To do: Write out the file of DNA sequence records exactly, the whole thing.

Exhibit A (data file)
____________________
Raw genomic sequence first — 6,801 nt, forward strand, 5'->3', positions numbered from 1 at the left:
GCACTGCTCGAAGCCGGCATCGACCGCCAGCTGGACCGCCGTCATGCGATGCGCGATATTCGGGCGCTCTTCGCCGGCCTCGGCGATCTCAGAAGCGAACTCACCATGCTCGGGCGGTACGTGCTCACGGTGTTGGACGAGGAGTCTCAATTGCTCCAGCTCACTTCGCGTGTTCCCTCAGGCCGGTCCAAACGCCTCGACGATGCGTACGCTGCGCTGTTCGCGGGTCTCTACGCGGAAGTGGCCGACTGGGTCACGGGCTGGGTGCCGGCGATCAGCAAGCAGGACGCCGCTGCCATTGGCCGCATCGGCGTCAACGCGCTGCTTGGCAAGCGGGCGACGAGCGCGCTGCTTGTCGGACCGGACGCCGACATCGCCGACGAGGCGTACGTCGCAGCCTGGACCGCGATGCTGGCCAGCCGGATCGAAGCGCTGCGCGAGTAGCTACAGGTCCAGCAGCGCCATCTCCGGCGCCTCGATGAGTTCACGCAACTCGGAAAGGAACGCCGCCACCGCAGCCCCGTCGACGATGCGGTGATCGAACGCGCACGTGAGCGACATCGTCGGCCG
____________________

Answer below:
Raw genomic sequence first — 6,801 nt, forward strand, 5'->3', positions numbered from 1 at the left:
GCACTGCTCGAAGCCGGCATCGACCGCCAGCTGGACCGCCGTCATGCGATGCGCGATATTCGGGCGCTCTTCGCCGGCCTCGGCGATCTCAGAAGCGAACTCACCATGCTCGGGCGGTACGTGCTCACGGTGTTGGACGAGGAGTCTCAATTGCTCCAGCTCACTTCGCGTGTTCCCTCAGGCCGGTCCAAACGCCTCGACGATGCGTACGCTGCGCTGTTCGCGGGTCTCTACGCGGAAGTGGCCGACTGGGTCACGGGCTGGGTGCCGGCGATCAGCAAGCAGGACGCCGCTGCCATTGGCCGCATCGGCGTCAACGCGCTGCTTGGCAAGCGGGCGACGAGCGCGCTGCTTGTCGGACCGGACGCCGACATCGCCGACGAGGCGTACGTCGCAGCCTGGACCGCGATGCTGGCCAGCCGGATCGAAGCGCTGCGCGAGTAGCTACAGGTCCAGCAGCGCCATCTCCGGCGCCTCGATGAGTTCACGCAACTCGGAAAGGAACGCCGCCACCGCAGCCCCGTCGACGATGCGGTGATCGAACGCGCACGTGAGCGACATCGTCGGCCG